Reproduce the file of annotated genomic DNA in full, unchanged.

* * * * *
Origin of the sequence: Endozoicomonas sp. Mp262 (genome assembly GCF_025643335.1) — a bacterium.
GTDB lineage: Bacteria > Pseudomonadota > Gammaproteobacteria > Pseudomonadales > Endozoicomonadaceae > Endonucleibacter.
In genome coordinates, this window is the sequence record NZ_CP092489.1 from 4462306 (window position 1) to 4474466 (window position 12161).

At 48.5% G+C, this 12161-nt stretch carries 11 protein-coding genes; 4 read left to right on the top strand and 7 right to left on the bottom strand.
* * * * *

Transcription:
Origin of the sequence: Endozoicomonas sp. Mp262 (genome assembly GCF_025643335.1) — a bacterium.
GTDB lineage: Bacteria > Pseudomonadota > Gammaproteobacteria > Pseudomonadales > Endozoicomonadaceae > Endonucleibacter.
In genome coordinates, this window is the sequence record NZ_CP092489.1 from 4462306 (window position 1) to 4474466 (window position 12161).

At 48.5% G+C, this 12161-nt stretch carries 11 protein-coding genes; 4 read left to right on the top strand and 7 right to left on the bottom strand.